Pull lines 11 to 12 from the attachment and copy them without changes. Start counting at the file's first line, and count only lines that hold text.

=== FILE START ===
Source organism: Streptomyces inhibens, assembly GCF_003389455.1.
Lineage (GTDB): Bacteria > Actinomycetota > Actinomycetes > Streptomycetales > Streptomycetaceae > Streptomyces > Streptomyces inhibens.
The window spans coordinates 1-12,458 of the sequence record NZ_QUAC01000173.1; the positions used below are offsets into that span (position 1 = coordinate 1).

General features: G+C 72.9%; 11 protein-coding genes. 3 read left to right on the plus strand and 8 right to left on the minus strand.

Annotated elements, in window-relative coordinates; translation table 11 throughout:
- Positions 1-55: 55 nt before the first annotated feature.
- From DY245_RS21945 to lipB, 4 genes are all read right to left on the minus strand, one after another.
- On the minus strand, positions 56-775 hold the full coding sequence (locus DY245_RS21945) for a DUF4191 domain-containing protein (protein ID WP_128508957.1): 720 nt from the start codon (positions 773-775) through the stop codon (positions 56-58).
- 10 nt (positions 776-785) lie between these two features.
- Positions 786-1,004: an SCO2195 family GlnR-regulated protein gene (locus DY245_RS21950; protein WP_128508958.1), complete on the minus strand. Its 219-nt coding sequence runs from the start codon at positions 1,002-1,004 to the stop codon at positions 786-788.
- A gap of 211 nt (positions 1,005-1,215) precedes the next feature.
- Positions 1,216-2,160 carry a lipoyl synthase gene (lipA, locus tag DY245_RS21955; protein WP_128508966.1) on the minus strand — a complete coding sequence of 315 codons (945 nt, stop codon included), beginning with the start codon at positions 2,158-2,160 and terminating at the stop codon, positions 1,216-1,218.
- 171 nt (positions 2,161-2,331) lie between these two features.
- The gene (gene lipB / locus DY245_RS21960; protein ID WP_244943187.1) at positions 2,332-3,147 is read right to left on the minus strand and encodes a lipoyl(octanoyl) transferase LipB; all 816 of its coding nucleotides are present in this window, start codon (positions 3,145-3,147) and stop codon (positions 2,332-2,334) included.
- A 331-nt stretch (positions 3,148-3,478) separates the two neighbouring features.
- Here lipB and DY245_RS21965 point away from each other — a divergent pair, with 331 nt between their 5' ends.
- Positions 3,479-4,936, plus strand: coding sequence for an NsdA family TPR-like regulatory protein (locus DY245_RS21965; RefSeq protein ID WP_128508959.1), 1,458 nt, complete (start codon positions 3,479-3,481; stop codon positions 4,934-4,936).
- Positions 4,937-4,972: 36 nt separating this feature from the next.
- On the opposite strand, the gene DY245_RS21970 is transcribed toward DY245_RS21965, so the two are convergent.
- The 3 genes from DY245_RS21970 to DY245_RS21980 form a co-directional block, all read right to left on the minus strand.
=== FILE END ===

- A gap of 211 nt (positions 1,005-1,215) precedes the next feature.
- Positions 1,216-2,160 carry a lipoyl synthase gene (lipA, locus tag DY245_RS21955; protein WP_128508966.1) on the minus strand — a complete coding sequence of 315 codons (945 nt, stop codon included), beginning with the start codon at positions 2,158-2,160 and terminating at the stop codon, positions 1,216-1,218.